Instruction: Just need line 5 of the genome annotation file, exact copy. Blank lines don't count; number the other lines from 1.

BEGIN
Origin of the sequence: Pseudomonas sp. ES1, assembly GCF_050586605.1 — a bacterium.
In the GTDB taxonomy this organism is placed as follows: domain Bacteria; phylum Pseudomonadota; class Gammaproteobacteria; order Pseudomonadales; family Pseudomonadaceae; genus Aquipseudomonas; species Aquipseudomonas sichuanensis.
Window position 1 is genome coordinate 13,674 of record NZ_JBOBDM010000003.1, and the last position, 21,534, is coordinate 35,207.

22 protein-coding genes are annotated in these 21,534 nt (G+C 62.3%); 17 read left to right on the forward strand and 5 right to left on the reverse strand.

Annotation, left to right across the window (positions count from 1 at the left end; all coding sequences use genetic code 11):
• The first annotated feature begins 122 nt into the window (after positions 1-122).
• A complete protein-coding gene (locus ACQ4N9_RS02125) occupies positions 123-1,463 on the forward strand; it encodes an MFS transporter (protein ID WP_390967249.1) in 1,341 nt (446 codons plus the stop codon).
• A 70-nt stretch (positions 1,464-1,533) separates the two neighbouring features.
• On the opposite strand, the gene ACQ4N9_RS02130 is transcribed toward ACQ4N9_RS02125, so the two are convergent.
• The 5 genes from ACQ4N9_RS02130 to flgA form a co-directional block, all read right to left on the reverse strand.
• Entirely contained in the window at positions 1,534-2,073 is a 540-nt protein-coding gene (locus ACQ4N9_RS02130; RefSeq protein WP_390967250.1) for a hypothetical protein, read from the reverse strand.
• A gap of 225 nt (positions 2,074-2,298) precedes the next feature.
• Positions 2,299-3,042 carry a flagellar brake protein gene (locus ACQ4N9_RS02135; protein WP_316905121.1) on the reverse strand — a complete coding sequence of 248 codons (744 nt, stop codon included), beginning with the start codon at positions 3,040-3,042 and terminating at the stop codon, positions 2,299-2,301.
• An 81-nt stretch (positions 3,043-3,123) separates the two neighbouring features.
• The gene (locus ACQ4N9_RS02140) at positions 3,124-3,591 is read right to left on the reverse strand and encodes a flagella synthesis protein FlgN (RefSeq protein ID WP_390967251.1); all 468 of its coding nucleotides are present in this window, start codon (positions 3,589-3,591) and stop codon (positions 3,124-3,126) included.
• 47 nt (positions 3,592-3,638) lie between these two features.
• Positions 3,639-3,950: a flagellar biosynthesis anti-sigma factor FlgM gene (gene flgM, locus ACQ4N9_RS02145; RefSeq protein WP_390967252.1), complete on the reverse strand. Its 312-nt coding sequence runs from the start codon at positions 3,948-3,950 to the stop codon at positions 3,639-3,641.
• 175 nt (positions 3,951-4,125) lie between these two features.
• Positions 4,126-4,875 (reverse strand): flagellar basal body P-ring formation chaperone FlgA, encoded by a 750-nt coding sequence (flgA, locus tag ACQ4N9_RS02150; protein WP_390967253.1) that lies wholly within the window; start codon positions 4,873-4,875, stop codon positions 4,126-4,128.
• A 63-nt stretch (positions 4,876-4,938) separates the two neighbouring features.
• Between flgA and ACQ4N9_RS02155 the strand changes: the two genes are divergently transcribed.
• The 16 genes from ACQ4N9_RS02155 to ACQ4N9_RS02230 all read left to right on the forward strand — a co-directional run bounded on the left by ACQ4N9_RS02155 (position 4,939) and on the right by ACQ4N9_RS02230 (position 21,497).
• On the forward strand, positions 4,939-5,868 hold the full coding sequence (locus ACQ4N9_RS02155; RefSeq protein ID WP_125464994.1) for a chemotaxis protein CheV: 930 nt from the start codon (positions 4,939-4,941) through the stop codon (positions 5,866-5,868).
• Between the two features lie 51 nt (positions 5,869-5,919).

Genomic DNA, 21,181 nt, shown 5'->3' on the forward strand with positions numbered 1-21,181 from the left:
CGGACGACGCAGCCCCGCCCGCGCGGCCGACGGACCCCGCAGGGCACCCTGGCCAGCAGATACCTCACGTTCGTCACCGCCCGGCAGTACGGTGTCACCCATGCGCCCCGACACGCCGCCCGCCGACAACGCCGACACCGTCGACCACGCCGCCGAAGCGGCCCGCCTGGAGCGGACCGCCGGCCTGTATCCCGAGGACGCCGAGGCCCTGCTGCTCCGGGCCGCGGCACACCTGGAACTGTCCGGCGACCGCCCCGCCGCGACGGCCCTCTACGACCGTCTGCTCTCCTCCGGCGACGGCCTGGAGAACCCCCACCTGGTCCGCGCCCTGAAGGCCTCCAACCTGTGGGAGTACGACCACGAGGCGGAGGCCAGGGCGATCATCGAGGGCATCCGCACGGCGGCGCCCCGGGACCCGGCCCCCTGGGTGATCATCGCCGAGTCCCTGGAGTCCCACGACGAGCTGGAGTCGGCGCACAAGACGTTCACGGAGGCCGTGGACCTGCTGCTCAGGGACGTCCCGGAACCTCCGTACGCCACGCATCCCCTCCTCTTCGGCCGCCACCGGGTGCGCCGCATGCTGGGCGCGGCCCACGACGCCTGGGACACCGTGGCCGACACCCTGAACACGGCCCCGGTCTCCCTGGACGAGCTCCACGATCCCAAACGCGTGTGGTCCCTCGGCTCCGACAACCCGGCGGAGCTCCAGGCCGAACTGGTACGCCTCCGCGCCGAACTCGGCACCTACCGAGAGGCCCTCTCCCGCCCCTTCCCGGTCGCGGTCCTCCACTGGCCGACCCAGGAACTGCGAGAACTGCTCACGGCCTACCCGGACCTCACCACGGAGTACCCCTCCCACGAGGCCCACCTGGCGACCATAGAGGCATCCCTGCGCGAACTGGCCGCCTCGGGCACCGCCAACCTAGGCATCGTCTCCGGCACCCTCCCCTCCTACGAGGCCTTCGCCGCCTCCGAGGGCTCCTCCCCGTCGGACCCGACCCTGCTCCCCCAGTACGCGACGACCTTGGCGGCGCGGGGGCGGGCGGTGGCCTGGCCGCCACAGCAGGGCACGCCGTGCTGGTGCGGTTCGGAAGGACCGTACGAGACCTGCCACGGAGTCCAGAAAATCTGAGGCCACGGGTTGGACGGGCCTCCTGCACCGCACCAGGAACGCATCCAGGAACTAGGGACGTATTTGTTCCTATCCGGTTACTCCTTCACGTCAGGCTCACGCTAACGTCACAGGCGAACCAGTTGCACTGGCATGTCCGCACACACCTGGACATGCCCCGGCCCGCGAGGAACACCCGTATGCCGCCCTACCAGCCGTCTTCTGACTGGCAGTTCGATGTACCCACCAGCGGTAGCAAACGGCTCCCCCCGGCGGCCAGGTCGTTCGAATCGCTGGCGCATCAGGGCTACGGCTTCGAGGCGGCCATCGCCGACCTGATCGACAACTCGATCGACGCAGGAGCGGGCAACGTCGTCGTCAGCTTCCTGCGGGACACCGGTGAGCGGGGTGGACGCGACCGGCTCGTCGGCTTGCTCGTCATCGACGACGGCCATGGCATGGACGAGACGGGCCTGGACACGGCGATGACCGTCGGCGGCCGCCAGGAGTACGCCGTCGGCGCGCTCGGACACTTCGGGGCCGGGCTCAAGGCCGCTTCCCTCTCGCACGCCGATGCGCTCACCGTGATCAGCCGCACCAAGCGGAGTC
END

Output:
Annotation, left to right across the window (positions count from 1 at the left end; all coding sequences use genetic code 11):